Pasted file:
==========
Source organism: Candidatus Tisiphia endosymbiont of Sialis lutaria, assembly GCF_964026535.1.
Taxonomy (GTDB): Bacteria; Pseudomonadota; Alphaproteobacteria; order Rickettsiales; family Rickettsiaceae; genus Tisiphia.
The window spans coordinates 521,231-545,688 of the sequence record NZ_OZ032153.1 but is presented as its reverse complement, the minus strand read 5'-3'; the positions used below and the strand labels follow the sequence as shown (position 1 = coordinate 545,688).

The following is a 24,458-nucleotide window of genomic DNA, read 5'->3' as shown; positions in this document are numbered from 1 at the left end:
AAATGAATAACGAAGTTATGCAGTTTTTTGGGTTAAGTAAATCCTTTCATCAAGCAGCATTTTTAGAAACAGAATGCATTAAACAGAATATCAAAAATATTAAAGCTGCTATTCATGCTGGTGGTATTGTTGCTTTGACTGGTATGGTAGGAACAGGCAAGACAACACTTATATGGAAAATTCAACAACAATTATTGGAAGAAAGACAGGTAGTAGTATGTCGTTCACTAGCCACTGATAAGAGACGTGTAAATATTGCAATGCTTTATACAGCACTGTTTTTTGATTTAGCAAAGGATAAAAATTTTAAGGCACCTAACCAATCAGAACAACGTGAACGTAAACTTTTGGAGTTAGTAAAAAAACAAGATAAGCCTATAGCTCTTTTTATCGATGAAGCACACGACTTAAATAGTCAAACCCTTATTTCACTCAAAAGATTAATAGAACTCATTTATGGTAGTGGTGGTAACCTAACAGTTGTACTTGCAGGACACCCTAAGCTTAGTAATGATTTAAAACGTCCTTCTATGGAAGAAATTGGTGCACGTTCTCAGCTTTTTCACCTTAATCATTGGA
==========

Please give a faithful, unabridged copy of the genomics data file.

Source organism: Candidatus Tisiphia endosymbiont of Sialis lutaria, assembly GCF_964026535.1.
Taxonomy (GTDB): Bacteria; Pseudomonadota; Alphaproteobacteria; order Rickettsiales; family Rickettsiaceae; genus Tisiphia.
The window spans coordinates 521,231-545,688 of the sequence record NZ_OZ032153.1 but is presented as its reverse complement, the minus strand read 5'-3'; the positions used below and the strand labels follow the sequence as shown (position 1 = coordinate 545,688).

The following is a 24,458-nucleotide window of genomic DNA, read 5'->3' as shown; positions in this document are numbered from 1 at the left end:
AAATGAATAACGAAGTTATGCAGTTTTTTGGGTTAAGTAAATCCTTTCATCAAGCAGCATTTTTAGAAACAGAATGCATTAAACAGAATATCAAAAATATTAAAGCTGCTATTCATGCTGGTGGTATTGTTGCTTTGACTGGTATGGTAGGAACAGGCAAGACAACACTTATATGGAAAATTCAACAACAATTATTGGAAGAAAGACAGGTAGTAGTATGTCGTTCACTAGCCACTGATAAGAGACGTGTAAATATTGCAATGCTTTATACAGCACTGTTTTTTGATTTAGCAAAGGATAAAAATTTTAAGGCACCTAACCAATCAGAACAACGTGAACGTAAACTTTTGGAGTTAGTAAAAAAACAAGATAAGCCTATAGCTCTTTTTATCGATGAAGCACACGACTTAAATAGTCAAACCCTTATTTCACTCAAAAGATTAATAGAACTCATTTATGGTAGTGGTGGTAACCTAACAGTTGTACTTGCAGGACACCCTAAGCTTAGTAATGATTTAAAACGTCCTTCTATGGAAGAAATTGGTGCACGTTCTCAGCTTTTTCACCTTAATCATTGGA